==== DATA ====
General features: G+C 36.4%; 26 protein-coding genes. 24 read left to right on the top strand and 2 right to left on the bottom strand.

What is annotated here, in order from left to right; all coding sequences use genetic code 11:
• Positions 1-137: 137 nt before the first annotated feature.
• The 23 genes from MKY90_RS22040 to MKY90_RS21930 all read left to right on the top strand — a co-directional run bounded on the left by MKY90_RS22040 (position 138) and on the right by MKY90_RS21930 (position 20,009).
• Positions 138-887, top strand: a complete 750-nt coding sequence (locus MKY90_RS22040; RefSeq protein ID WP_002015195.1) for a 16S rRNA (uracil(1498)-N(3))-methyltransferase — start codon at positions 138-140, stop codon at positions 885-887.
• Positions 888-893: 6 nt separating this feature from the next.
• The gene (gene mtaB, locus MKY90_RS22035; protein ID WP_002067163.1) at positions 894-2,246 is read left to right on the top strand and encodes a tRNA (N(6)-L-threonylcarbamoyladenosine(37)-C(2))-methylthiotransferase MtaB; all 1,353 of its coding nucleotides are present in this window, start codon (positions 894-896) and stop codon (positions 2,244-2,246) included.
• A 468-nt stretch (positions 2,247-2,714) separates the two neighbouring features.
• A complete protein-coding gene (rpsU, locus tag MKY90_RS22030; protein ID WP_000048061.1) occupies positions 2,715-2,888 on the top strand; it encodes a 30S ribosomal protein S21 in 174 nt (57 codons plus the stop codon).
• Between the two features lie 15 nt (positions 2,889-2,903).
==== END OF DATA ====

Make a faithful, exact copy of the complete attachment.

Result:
General features: G+C 36.4%; 26 protein-coding genes. 24 read left to right on the top strand and 2 right to left on the bottom strand.

What is annotated here, in order from left to right; all coding sequences use genetic code 11:
• Positions 1-137: 137 nt before the first annotated feature.
• The 23 genes from MKY90_RS22040 to MKY90_RS21930 all read left to right on the top strand — a co-directional run bounded on the left by MKY90_RS22040 (position 138) and on the right by MKY90_RS21930 (position 20,009).
• Positions 138-887, top strand: a complete 750-nt coding sequence (locus MKY90_RS22040; RefSeq protein ID WP_002015195.1) for a 16S rRNA (uracil(1498)-N(3))-methyltransferase — start codon at positions 138-140, stop codon at positions 885-887.
• Positions 888-893: 6 nt separating this feature from the next.
• The gene (gene mtaB, locus MKY90_RS22035; protein ID WP_002067163.1) at positions 894-2,246 is read left to right on the top strand and encodes a tRNA (N(6)-L-threonylcarbamoyladenosine(37)-C(2))-methylthiotransferase MtaB; all 1,353 of its coding nucleotides are present in this window, start codon (positions 894-896) and stop codon (positions 2,244-2,246) included.
• A 468-nt stretch (positions 2,247-2,714) separates the two neighbouring features.
• A complete protein-coding gene (rpsU, locus tag MKY90_RS22030; protein ID WP_000048061.1) occupies positions 2,715-2,888 on the top strand; it encodes a 30S ribosomal protein S21 in 174 nt (57 codons plus the stop codon).
• Between the two features lie 15 nt (positions 2,889-2,903).